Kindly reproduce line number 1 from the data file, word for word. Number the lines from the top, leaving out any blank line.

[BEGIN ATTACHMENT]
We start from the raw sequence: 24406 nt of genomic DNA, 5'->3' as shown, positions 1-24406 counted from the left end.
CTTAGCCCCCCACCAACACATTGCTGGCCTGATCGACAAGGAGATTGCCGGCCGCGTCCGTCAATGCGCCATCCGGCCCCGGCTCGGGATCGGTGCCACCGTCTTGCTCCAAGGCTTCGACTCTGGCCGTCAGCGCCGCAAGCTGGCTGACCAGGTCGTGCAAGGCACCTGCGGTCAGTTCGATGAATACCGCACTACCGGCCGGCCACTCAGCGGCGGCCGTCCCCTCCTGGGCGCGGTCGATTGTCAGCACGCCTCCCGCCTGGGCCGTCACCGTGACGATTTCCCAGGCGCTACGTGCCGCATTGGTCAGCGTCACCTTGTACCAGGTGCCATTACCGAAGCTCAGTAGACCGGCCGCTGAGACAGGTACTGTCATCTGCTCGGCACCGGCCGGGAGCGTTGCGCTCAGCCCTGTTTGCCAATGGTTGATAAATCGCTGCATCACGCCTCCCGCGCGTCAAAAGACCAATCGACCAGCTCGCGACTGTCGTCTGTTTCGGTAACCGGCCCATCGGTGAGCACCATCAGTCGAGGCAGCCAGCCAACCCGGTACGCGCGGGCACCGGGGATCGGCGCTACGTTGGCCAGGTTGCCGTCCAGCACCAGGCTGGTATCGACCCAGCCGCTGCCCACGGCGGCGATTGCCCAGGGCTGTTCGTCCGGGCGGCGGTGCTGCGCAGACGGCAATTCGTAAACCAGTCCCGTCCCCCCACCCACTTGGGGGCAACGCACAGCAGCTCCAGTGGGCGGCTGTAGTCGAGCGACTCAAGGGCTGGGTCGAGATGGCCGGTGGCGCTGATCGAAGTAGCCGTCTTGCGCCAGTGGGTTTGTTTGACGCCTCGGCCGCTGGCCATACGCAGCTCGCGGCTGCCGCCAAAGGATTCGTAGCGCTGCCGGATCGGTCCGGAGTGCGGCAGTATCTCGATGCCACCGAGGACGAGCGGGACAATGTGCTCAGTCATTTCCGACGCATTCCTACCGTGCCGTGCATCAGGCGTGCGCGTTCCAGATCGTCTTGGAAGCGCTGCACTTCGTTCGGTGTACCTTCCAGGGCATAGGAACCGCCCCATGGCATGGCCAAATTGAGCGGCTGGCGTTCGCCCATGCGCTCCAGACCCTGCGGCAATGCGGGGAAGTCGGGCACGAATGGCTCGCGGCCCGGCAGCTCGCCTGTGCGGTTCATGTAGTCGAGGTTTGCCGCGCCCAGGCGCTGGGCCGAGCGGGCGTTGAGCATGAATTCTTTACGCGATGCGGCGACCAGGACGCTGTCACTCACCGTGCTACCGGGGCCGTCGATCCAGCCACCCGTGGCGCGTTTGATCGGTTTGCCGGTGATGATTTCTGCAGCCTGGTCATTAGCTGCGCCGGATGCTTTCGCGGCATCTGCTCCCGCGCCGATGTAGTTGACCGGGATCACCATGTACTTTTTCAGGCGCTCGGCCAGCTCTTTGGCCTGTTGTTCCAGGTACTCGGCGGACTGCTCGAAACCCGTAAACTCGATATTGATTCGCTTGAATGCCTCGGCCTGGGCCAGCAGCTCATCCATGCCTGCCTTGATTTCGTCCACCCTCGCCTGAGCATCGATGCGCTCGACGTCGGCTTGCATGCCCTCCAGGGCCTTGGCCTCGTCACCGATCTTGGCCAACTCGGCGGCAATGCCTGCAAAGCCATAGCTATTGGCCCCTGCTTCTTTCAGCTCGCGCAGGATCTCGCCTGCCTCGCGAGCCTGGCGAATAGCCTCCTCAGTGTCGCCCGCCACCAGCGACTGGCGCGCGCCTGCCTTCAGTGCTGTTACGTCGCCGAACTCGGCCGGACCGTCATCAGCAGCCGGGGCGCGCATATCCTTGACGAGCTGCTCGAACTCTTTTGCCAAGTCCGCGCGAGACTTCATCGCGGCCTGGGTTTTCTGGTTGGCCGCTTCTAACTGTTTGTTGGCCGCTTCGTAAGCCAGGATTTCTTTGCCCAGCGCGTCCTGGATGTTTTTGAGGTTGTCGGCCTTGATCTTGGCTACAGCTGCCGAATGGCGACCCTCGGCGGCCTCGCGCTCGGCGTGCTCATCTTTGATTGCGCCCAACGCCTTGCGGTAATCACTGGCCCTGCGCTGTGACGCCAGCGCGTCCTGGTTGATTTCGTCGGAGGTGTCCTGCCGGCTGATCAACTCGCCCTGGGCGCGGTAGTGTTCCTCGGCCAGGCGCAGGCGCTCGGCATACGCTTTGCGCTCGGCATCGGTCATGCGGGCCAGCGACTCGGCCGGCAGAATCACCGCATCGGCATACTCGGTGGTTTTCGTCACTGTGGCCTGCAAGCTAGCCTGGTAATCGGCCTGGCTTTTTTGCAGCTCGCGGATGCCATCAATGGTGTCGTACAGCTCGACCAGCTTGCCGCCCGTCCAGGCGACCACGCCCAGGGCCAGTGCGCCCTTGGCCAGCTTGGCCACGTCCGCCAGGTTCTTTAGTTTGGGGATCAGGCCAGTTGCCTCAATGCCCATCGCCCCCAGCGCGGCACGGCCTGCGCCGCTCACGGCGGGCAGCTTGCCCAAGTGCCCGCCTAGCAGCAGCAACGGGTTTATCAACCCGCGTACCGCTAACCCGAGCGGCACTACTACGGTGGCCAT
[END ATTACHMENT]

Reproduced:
We start from the raw sequence: 24406 nt of genomic DNA, 5'->3' as shown, positions 1-24406 counted from the left end.